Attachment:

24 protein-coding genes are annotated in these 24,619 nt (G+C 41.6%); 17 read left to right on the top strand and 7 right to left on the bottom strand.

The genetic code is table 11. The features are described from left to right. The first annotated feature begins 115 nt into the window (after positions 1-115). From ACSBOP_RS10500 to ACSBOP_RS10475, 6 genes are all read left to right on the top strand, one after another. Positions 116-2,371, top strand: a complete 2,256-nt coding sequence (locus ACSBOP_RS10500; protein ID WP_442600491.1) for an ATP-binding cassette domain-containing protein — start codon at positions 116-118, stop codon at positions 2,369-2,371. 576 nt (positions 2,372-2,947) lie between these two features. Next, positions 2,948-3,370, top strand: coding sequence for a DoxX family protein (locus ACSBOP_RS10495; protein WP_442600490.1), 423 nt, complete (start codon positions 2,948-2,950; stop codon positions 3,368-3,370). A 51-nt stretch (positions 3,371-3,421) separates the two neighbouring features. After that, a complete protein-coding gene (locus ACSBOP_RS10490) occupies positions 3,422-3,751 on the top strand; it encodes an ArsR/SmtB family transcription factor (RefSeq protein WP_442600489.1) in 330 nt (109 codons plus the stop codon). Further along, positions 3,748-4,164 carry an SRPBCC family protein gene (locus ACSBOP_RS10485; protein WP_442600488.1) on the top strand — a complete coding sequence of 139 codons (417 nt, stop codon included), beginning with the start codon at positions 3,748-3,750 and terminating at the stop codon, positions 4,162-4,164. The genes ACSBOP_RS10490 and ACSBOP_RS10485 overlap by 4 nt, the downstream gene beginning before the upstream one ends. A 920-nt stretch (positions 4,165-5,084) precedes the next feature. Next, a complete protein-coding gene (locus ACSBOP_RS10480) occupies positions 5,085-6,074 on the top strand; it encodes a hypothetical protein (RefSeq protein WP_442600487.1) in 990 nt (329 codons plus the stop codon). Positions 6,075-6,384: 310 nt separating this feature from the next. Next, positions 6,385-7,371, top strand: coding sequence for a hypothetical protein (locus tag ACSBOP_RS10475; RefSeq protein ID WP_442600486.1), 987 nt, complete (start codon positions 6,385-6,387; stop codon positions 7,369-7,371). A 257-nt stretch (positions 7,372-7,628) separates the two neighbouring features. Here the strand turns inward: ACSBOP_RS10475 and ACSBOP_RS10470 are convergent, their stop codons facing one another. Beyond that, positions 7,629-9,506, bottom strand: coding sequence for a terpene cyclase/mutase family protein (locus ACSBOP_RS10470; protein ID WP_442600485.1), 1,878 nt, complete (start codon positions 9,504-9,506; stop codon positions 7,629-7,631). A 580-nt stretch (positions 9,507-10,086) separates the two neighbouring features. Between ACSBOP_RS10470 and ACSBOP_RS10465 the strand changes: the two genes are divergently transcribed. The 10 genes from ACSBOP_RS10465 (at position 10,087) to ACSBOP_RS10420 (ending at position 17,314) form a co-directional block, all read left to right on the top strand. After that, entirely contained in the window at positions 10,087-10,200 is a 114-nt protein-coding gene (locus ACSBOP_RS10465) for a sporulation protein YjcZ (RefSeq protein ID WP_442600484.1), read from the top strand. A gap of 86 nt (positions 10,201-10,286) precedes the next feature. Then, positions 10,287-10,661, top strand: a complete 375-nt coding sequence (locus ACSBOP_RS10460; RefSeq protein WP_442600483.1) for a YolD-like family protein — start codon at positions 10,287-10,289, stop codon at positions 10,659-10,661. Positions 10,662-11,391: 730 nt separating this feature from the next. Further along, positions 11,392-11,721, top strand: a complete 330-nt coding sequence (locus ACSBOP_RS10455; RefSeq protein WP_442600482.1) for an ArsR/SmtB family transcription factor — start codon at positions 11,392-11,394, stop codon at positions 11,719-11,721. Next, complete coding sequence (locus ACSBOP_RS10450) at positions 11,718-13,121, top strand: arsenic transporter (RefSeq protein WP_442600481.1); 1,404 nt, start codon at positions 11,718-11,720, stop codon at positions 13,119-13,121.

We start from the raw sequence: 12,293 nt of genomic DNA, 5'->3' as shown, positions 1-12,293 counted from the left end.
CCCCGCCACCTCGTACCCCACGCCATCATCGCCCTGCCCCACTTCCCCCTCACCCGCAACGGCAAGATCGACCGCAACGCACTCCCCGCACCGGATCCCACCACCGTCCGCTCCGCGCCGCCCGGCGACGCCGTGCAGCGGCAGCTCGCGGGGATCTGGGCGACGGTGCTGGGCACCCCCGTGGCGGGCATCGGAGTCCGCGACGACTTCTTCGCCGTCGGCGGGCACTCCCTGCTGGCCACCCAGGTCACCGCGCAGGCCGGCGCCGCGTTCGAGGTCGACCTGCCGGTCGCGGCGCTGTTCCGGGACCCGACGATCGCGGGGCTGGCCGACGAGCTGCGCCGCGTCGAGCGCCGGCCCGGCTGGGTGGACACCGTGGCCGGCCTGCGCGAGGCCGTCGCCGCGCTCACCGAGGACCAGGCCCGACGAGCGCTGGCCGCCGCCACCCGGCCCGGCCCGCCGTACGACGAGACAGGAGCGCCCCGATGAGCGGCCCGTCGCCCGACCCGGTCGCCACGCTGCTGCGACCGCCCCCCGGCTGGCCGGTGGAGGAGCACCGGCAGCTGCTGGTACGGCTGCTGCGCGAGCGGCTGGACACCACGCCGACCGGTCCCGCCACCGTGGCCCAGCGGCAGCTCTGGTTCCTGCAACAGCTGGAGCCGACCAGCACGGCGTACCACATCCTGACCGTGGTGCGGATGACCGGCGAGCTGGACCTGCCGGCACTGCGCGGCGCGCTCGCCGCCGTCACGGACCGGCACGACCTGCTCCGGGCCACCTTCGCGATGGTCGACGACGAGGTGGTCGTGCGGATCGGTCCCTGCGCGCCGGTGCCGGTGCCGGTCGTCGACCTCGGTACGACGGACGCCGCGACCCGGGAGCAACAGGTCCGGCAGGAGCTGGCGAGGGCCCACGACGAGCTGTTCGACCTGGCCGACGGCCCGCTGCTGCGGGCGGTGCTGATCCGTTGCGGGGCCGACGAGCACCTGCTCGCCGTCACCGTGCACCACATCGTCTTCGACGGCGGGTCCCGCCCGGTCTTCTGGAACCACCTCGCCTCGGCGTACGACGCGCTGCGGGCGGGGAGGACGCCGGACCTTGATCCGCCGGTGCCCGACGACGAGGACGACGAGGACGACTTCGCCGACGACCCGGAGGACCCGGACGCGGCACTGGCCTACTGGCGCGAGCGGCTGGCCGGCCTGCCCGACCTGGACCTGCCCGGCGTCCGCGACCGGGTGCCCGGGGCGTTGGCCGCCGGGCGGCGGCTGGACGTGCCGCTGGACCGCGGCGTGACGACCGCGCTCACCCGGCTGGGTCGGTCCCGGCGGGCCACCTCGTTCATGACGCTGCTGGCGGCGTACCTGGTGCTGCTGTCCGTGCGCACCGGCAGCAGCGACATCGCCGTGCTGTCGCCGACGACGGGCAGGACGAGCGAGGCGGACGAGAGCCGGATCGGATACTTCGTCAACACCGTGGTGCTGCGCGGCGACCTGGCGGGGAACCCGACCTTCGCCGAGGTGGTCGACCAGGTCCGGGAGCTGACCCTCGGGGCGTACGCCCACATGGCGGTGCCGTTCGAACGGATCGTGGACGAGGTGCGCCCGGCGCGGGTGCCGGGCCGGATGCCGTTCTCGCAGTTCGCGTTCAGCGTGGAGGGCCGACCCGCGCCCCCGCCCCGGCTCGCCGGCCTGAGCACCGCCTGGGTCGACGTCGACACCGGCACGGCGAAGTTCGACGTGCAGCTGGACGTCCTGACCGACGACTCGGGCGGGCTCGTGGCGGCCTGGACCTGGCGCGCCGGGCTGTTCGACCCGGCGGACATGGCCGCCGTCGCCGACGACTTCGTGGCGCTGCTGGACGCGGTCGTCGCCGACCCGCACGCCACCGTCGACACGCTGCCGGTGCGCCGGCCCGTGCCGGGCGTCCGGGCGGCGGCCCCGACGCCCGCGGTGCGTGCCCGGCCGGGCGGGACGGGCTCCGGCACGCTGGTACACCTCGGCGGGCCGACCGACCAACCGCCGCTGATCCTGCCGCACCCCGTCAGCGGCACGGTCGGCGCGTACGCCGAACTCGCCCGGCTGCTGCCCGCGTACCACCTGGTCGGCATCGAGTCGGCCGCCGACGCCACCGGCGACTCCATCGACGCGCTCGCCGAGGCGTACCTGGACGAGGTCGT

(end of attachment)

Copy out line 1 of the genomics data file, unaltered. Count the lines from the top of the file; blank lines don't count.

24 protein-coding genes are annotated in these 24,619 nt (G+C 41.6%); 17 read left to right on the top strand and 7 right to left on the bottom strand.